Last week New York City set a minimum wage for Uber and Lyft drivers—the first for ride-hail drivers in the US. I wanted to know what that could mean for such drivers around the world, so while I was in New York, I sat down with the author of Uberland: How Algorithms Are Rewriting the Rules of Work, Alex Rosenblat. Rosenblat is a technology ethnographer who rode over 5,000 miles with Uber drivers to uncover how technology is transforming work. We chatted about the implications of this ruling, New York City’s unique power over Uber, and what it’s like to have an algorithm as a boss.
What do you think of NYC’s decision last week to set a minimum wage for Uber drivers? Will it make a difference for the drivers?
I do. I think it’s a remarkable precedent, not just for the drivers, but for providing an example for other cities around the world that are grappling with how to regulate ride-hail companies, and more broadly technology companies. Setting a wage floor is important, but New York is also an anomaly. In many cases Uber has managed to perform a sort of arbitrage between the regulations that cover taxi drivers and the laws that apply to Uber drivers by arguing that it’s a technology company, not a transportation company.
Do you think New York, because of the number of Uber drivers, has some extra power that other cities might not have?
A lot of cities don’t even know how many Uber drivers are on the street. Like, San Francisco had to use a back door and hire a computer scientist to try and figure out how many drivers there were. And Seattle waged this huge legal battle to get zip code data on where Uber and Lyft were providing ride-hail services.
So the vast gap between what New York can do comes both from its power as a market, but also the power of the data it has legislated to collect. That gives it a negotiating or bargaining power with companies that other cities don’t yet have.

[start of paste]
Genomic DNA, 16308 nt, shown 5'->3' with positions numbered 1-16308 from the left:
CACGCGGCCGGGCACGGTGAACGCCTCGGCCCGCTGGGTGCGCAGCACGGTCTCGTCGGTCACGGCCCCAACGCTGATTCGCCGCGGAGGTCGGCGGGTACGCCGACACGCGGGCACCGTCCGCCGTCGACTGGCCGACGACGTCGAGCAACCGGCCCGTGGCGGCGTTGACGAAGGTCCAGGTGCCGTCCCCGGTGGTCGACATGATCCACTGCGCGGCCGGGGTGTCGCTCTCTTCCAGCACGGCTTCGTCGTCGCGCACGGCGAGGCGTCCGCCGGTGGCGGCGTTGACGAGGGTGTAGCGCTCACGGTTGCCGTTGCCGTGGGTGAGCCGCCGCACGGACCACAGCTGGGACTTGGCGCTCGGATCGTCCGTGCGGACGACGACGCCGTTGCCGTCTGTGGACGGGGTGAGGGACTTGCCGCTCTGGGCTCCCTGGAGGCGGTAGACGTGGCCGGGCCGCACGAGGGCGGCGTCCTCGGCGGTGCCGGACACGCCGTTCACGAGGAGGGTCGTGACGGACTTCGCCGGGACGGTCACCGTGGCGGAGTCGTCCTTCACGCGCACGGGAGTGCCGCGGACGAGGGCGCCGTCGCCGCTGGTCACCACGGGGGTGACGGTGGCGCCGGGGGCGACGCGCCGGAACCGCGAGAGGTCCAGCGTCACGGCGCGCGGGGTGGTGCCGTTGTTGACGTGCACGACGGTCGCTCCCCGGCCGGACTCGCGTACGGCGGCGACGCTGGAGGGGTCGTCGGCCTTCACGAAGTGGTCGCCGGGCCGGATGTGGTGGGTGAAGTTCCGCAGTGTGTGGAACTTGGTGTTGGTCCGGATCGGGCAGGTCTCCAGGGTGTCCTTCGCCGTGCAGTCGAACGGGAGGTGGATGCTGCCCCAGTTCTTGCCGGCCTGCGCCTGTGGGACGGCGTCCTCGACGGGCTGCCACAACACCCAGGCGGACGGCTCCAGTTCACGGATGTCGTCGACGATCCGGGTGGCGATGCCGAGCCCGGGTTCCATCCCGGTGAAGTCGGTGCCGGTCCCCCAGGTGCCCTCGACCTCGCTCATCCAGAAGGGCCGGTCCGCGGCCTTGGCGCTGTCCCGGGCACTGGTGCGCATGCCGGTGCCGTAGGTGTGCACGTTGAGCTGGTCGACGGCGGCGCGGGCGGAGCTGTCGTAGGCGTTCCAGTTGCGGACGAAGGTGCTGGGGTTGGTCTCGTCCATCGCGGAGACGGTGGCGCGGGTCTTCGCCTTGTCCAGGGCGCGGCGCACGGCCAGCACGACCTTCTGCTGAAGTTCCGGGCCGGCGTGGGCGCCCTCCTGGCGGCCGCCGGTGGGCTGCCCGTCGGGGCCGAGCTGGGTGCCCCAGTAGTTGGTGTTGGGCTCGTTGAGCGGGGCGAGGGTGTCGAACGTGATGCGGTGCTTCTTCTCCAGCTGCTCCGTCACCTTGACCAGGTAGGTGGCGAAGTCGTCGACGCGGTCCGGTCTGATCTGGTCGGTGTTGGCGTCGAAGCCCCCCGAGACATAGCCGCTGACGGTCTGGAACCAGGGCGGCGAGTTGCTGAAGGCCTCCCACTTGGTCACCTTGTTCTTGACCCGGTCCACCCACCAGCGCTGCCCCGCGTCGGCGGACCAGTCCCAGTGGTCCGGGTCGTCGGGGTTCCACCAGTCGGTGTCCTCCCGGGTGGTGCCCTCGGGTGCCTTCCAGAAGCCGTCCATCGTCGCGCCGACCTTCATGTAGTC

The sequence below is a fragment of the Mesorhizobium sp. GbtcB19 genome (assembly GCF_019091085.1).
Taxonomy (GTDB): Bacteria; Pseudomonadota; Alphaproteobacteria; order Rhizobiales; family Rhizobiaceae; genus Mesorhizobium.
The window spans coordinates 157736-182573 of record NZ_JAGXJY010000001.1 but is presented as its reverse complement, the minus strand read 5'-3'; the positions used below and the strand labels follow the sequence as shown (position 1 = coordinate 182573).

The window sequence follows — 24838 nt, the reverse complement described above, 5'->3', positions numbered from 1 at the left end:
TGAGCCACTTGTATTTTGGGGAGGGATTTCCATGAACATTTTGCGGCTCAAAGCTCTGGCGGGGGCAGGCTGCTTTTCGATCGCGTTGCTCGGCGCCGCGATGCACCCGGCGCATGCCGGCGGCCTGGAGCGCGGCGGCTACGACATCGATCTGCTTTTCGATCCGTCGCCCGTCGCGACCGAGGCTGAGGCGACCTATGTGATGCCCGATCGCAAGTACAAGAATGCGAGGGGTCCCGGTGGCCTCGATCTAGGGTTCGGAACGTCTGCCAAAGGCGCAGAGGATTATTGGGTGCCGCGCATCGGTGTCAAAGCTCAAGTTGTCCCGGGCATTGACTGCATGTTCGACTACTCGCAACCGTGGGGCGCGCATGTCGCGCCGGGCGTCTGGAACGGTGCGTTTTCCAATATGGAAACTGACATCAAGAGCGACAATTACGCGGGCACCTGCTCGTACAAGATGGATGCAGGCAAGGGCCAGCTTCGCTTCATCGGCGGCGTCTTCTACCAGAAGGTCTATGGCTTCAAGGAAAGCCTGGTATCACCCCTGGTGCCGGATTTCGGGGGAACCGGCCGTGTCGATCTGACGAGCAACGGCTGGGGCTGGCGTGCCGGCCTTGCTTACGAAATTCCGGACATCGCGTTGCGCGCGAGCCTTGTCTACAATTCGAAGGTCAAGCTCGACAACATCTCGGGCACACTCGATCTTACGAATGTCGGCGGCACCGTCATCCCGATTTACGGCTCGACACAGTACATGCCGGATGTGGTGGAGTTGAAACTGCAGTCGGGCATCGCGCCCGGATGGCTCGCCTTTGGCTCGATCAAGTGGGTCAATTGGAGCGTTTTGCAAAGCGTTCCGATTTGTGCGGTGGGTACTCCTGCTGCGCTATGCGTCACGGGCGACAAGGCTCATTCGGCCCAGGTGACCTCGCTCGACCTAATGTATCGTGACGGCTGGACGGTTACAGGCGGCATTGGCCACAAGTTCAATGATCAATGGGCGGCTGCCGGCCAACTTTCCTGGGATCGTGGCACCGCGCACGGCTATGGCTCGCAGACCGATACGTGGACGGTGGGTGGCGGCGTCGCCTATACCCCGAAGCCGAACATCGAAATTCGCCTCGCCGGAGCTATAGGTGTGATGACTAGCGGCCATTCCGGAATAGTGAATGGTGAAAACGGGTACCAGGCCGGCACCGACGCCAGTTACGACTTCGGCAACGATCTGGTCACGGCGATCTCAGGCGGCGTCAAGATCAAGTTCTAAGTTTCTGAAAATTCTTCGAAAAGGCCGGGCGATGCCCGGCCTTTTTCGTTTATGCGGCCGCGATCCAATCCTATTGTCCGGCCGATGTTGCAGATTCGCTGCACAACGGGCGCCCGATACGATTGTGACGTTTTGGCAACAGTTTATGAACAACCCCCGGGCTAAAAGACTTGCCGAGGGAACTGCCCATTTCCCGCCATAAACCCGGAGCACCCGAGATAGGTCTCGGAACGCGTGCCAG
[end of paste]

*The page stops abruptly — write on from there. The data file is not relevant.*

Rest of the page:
In what cities have you seen this disparity in power?
It was really clear in 2016 when Austin tried to pass a municipal ordinance bylaw that would have, among other things, required drivers to undergo a fingerprint-based background check. Uber rose up and said, well, people of color are disproportionately affected by criminalization, and fingerprint-based background checks will therefore subject drivers of colors to be more negatively affected by these types of rules. They united and allied with a morally persuasive case against the legislation.
But what was less evident was, fingerprint-based background checks take longer. And Uber and Lyft drivers can be working within a week, because they undergo relatively light background checks. That’s great if you need a job quickly. And it’s good for the business model, which relies on a lot of churn. After six months on the job, 68% of drivers are no longer there. So if we suddenly have a background check that requires four months, that is a business practice that would undermine your business model.
So Austin tried, and Uber and Lyft pulled out the city. They turned off the app (Uber and Lyft later returned after Texas created statewide rules that superseded Austin’s rules). Which is actually kind of remarkable. Because a lot of companies would say, “We’re going to move our factory to Mexico or overseas if you don’t bargain with us,” but that is a very significant and physical undertaking. Uber and Lyft can turn off the app. It gives them leverage in places where the app is quite popular.
You talk a lot in your book about how algorithms have become the bosses of Uber drivers. Do you think this format is something that will govern or already is governing other areas of work?
I actually don’t think it’s exclusive to work. I think users on Facebook are also managed by algorithms, because they have a news feed as their primary product that is curated by algorithms. It comes with a lot of the same opacity issues. Like, Facebook users were outraged when they learned that Facebook had experimented on their news feeds to show them sadder posts or happier posts. That contradicted the myth of a neutral algorithm on a neutral platform that was sort of objectively and benevolently curating what you saw.
I think that dynamic plays out for Uber as well, which takes a lot of the culture of technology and applies it to the world of work. Uber has narrated its platform as something that is neutral, saying it’s just like a credit card processor for transactions that match a driver in need of a job with a passenger in need of a ride. It has a boss for drivers; it’s just not immediately obvious, because that boss is a series of algorithms that operate within an ecosystem where the rules are encoded in the software. That really gets interesting when Uber experiments with driver pay in the same way that Facebook might experiment with your news feed. It has quietly changed the conditions under which drivers were paid. From Uber’s perspective, this is like, well, we’re kind of within our legal rights to do this. We A/B-test stuff all the time. Why would pay be any different?